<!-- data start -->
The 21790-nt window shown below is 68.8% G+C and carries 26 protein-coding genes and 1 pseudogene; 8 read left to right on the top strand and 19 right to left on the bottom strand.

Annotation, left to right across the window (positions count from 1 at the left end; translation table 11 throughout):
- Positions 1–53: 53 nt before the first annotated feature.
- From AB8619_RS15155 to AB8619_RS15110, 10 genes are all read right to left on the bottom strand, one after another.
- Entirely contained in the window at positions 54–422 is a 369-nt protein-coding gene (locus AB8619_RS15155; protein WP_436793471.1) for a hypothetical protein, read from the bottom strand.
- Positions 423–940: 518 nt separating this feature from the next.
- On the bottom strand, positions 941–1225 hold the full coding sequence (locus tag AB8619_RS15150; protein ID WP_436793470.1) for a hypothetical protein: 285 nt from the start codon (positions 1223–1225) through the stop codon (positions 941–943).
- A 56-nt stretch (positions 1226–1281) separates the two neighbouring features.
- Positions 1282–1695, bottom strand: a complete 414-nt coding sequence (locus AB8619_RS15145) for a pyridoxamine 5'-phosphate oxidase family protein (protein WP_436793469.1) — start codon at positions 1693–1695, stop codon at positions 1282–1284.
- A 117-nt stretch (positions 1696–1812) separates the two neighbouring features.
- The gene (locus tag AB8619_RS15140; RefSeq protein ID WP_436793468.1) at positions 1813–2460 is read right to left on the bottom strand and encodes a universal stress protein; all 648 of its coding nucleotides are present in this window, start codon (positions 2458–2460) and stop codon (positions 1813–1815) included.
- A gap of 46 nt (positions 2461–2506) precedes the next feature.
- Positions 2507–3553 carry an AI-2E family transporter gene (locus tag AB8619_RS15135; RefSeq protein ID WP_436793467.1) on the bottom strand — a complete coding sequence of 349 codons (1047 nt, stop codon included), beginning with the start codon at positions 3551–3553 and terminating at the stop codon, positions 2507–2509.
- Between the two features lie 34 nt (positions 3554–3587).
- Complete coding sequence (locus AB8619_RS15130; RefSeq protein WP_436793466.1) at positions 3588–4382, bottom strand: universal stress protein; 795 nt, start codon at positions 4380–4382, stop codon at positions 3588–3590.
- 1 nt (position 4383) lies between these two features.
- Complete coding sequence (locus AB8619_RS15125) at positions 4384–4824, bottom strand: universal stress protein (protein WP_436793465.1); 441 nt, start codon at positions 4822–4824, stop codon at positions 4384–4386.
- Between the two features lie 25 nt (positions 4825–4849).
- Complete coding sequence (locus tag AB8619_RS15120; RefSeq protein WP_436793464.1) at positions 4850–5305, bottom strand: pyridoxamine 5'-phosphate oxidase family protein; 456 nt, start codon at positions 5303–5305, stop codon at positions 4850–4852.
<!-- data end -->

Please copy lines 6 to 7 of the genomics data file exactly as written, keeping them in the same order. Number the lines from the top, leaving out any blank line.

- Positions 423–940: 518 nt separating this feature from the next.
- On the bottom strand, positions 941–1225 hold the full coding sequence (locus tag AB8619_RS15150; protein ID WP_436793470.1) for a hypothetical protein: 285 nt from the start codon (positions 1223–1225) through the stop codon (positions 941–943).